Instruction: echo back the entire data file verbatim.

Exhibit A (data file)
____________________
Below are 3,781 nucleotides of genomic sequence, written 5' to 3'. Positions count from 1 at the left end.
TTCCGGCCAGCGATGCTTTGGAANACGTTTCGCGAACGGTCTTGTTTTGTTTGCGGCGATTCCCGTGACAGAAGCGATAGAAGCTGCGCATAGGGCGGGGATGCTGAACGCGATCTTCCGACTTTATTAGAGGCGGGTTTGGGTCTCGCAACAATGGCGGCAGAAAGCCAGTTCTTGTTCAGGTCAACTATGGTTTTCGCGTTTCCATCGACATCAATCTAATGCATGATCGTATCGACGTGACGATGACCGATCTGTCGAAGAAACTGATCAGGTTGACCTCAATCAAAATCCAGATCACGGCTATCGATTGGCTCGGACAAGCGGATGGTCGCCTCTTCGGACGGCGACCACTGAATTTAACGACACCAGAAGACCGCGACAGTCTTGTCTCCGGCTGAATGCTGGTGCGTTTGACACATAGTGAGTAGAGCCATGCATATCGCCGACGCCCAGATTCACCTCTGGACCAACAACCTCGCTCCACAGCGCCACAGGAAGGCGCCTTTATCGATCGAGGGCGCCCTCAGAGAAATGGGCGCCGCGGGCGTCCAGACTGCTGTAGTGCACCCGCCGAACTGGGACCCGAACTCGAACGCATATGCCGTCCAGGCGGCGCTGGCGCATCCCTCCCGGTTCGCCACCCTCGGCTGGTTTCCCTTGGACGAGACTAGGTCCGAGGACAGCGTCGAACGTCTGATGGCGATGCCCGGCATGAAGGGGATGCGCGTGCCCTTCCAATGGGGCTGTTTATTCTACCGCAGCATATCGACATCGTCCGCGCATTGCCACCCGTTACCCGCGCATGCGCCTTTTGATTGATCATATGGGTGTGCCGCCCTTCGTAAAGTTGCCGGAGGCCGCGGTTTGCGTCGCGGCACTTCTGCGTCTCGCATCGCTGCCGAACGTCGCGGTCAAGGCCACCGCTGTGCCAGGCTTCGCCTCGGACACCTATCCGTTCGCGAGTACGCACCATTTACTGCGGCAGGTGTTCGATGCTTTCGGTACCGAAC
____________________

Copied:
Below are 3,781 nucleotides of genomic sequence, written 5' to 3'. Positions count from 1 at the left end.
TTCCGGCCAGCGATGCTTTGGAANACGTTTCGCGAACGGTCTTGTTTTGTTTGCGGCGATTCCCGTGACAGAAGCGATAGAAGCTGCGCATAGGGCGGGGATGCTGAACGCGATCTTCCGACTTTATTAGAGGCGGGTTTGGGTCTCGCAACAATGGCGGCAGAAAGCCAGTTCTTGTTCAGGTCAACTATGGTTTTCGCGTTTCCATCGACATCAATCTAATGCATGATCGTATCGACGTGACGATGACCGATCTGTCGAAGAAACTGATCAGGTTGACCTCAATCAAAATCCAGATCACGGCTATCGATTGGCTCGGACAAGCGGATGGTCGCCTCTTCGGACGGCGACCACTGAATTTAACGACACCAGAAGACCGCGACAGTCTTGTCTCCGGCTGAATGCTGGTGCGTTTGACACATAGTGAGTAGAGCCATGCATATCGCCGACGCCCAGATTCACCTCTGGACCAACAACCTCGCTCCACAGCGCCACAGGAAGGCGCCTTTATCGATCGAGGGCGCCCTCAGAGAAATGGGCGCCGCGGGCGTCCAGACTGCTGTAGTGCACCCGCCGAACTGGGACCCGAACTCGAACGCATATGCCGTCCAGGCGGCGCTGGCGCATCCCTCCCGGTTCGCCACCCTCGGCTGGTTTCCCTTGGACGAGACTAGGTCCGAGGACAGCGTCGAACGTCTGATGGCGATGCCCGGCATGAAGGGGATGCGCGTGCCCTTCCAATGGGGCTGTTTATTCTACCGCAGCATATCGACATCGTCCGCGCATTGCCACCCGTTACCCGCGCATGCGCCTTTTGATTGATCATATGGGTGTGCCGCCCTTCGTAAAGTTGCCGGAGGCCGCGGTTTGCGTCGCGGCACTTCTGCGTCTCGCATCGCTGCCGAACGTCGCGGTCAAGGCCACCGCTGTGCCAGGCTTCGCCTCGGACACCTATCCGTTCGCGAGTACGCACCATTTACTGCGGCAGGTGTTCGATGCTTTCGGTACCGAAC